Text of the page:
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He had a little radio, and on the mornings it snowed, he listened over and over to the lists of school closings until he knew them by heart: Kellerville area, Longstead area, Mount Holly area, all the outlying place-names, all the Our Lady of’s. Sometimes there was only a two-hour delay, and he wondered what it must be like, to have the boon of two extra hours like that.
And sure, not all moths were so blindly abiding, but that these grand ideas remained a possibility was often enough to console or comfort the moth. You see, the moth, culturally, was keenly aware of toxic attachments—meaning, they were rigidly open to all possibilities in an effort not to favor one delusion over another.
Sure, he’d miss chewing certain types of wood, the smell of garbage disposal, the indescribable pleasure of being shaded by a tree or large shrub. He could wait until spring, he supposed, to die among the scent of lilacs, one last taste of sweet pansy, a final sting of bee balm.
He sits alone on the beach with his feet in the sand, cigarette in mouth, eyes on the water, though there’s no one out here who knows him, and it’s not clear what he wants, unless what he wants is to be alone, in which case he picked the wrong part of the strand.
The weather is hot. The air conditioning is broken. Everyone’s body is aching. “You’re old enough to know.” Our parents, he says, agree: it is time for us to understand openings, to recognize that we are not pinatas. We are not stuffed with sugary candies in tight plastic wrappers. Streamers and noisemakers will not burst forth from our chests. We should not go at one another with baseball bats. Openings are not occasions for blindfolds.
The summer I was allergic to tap water was the summer I lost all my friends. School was out but nobody wanted to be around me except for Joel who wasn’t really my friend to begin with but sort of became one afterwards. It was understandable. I couldn’t shower and, well, to be perfectly honest, I smelled bad. Joel didn’t seem to mind, though. He worked the check-out at the general store and taped his ear to his head.
And V, who had been high all day and drinking since around 4pm, suddenly realized how fucking bored she was of all of it, of once again drinking her way through grad school in a cool city going to goth nights with people she was or wasn’t in love with and so V thought about getting up mid-sentence and leaving and calling her old sponsor and hitting up a late night AA meeting or maybe even just going home and getting some sleep or crying but instead she just listened to herself charmingly talk about nothing until she couldn’t stand it and asked the girl to dance.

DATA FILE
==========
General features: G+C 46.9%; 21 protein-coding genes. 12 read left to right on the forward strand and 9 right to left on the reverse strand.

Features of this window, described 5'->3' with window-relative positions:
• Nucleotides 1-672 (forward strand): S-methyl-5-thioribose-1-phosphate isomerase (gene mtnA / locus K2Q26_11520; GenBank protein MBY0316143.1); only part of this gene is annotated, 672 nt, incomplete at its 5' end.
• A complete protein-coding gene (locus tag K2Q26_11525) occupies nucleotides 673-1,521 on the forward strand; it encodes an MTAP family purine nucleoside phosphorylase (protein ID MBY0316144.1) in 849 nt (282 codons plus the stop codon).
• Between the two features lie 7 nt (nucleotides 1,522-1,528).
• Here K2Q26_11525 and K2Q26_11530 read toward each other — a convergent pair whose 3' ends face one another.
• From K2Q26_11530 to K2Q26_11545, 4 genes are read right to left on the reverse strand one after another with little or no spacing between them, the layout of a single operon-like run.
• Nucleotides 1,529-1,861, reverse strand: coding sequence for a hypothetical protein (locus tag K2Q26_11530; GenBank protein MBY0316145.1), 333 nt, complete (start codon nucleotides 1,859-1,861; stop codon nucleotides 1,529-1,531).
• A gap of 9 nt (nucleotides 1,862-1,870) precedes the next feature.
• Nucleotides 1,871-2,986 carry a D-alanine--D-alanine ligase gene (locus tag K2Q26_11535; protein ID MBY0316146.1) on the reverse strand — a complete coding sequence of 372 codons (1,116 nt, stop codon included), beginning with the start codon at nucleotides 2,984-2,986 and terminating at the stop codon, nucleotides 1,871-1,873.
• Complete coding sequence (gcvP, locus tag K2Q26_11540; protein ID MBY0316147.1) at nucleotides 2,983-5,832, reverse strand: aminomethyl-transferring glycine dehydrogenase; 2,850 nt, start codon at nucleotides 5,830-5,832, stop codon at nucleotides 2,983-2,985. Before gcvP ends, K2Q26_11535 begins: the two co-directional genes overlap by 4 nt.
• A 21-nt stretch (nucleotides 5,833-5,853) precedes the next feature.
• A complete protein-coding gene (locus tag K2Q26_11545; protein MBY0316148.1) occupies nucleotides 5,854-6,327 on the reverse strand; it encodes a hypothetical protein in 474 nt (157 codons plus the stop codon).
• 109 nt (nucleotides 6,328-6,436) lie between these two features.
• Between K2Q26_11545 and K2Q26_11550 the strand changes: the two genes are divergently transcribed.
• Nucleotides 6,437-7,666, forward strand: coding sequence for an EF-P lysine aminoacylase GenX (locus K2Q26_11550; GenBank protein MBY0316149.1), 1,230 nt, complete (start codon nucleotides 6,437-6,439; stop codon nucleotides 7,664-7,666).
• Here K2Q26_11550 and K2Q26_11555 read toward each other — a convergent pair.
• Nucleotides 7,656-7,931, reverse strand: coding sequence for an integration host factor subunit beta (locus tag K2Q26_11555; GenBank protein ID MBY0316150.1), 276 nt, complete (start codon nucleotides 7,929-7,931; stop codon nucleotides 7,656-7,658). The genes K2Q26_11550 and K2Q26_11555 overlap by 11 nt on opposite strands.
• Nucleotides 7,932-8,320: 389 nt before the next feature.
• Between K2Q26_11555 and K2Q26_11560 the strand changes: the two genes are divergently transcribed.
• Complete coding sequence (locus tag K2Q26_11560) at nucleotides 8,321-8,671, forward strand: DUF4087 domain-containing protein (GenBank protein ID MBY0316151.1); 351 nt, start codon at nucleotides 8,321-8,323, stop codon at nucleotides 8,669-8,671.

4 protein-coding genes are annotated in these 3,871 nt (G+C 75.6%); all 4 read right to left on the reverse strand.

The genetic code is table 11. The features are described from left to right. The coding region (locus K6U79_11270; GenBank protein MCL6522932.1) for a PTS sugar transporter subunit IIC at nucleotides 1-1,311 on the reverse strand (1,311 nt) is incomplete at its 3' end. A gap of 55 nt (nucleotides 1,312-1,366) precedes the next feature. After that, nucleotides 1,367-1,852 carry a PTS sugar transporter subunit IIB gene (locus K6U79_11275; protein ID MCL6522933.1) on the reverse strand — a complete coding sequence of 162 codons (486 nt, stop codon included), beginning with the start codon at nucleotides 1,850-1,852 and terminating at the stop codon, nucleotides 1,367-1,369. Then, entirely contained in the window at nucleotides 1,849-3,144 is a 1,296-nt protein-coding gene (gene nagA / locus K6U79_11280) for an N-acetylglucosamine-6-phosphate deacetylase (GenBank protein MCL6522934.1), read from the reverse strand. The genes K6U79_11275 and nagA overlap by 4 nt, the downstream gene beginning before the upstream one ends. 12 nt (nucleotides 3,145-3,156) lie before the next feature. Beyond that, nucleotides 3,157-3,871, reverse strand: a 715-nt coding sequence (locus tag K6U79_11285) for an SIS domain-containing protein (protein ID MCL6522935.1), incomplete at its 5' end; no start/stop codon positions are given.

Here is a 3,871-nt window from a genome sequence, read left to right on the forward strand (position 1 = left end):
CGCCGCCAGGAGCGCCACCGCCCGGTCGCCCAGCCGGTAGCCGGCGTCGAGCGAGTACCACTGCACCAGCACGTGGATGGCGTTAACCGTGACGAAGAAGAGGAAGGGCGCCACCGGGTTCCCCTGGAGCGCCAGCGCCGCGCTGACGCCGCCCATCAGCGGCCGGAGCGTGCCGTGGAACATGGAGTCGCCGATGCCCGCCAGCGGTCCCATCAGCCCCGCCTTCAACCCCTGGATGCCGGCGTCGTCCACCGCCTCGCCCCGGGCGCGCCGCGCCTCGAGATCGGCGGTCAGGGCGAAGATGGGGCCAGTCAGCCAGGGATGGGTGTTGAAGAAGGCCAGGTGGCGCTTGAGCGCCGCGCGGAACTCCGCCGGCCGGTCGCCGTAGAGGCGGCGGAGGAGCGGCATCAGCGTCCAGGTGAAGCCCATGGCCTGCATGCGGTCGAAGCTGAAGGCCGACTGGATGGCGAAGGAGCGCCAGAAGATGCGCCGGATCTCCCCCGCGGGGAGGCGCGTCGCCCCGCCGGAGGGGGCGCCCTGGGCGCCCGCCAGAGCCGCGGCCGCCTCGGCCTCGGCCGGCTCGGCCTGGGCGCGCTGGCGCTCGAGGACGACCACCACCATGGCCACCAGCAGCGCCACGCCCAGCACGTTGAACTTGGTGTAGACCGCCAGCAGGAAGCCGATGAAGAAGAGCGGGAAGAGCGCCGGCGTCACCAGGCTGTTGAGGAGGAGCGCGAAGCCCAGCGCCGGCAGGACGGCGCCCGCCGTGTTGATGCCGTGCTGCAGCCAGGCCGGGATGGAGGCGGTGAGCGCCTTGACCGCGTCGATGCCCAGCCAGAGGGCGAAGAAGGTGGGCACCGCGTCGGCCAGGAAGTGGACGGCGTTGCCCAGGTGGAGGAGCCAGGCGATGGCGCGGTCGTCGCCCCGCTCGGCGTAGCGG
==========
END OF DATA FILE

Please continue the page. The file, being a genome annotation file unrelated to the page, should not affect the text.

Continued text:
As a kid, you don’t really know how swings work. You just move your legs and you get higher and higher. You find out later, regarding the swing, it’s because you are using your momentum through gravity, generating centripetal force to be exact, which creates a back and forth motion. But, for now, on that playground, your sister is swinging next to you and she laughs and yells, Higher! Higher!
"It captures all the doubts, giddiness, confessional streaks, blabbiness, self-alarms, rationalizations, feigned equipoise, and instantly breakable resolves of a person freshly infatuated and likely in love." -anonymous writer friend
“Lutz’s work is a marvel of the possibilities of language. Each of her sentences is an intricately crafted thing, deeply complex yet crystalline in its clarity . . . her command of each and every word remains supreme.”
--Mira Braneck, The Paris Review Daily
Garielle Lutz is the author of The Complete Gary Lutz, among other books.
"[Her Lesser Work] is a collection of mordant and formally inventive stories circling themes of, let’s say, desire and escape within repressive structures."
-Walker Caplan, Literary Hub
"Her Lesser Work is full of power and it takes risks and it's alive and real and it fixes a very sharp eye on the shit humans do to each other and themselves."
-Lindsay Lerman, LitReactor